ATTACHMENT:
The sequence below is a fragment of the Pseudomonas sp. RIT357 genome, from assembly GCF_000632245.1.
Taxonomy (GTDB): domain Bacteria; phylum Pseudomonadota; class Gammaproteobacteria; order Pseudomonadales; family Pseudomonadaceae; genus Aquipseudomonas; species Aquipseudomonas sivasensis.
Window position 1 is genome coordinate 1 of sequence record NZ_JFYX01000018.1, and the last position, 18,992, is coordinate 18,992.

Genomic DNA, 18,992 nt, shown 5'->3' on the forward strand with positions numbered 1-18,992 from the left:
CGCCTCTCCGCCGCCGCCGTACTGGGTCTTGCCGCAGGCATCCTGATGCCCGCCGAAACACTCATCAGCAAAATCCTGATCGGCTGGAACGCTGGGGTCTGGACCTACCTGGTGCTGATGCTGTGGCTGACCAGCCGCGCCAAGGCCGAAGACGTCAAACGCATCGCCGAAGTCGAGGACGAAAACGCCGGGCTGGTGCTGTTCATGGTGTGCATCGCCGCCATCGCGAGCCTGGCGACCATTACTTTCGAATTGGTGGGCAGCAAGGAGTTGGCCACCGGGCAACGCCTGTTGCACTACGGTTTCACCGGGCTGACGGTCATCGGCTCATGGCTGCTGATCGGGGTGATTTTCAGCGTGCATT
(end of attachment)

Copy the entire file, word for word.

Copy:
The sequence below is a fragment of the Pseudomonas sp. RIT357 genome, from assembly GCF_000632245.1.
Taxonomy (GTDB): domain Bacteria; phylum Pseudomonadota; class Gammaproteobacteria; order Pseudomonadales; family Pseudomonadaceae; genus Aquipseudomonas; species Aquipseudomonas sivasensis.
Window position 1 is genome coordinate 1 of sequence record NZ_JFYX01000018.1, and the last position, 18,992, is coordinate 18,992.

Genomic DNA, 18,992 nt, shown 5'->3' on the forward strand with positions numbered 1-18,992 from the left:
CGCCTCTCCGCCGCCGCCGTACTGGGTCTTGCCGCAGGCATCCTGATGCCCGCCGAAACACTCATCAGCAAAATCCTGATCGGCTGGAACGCTGGGGTCTGGACCTACCTGGTGCTGATGCTGTGGCTGACCAGCCGCGCCAAGGCCGAAGACGTCAAACGCATCGCCGAAGTCGAGGACGAAAACGCCGGGCTGGTGCTGTTCATGGTGTGCATCGCCGCCATCGCGAGCCTGGCGACCATTACTTTCGAATTGGTGGGCAGCAAGGAGTTGGCCACCGGGCAACGCCTGTTGCACTACGGTTTCACCGGGCTGACGGTCATCGGCTCATGGCTGCTGATCGGGGTGATTTTCAGCGTGCATT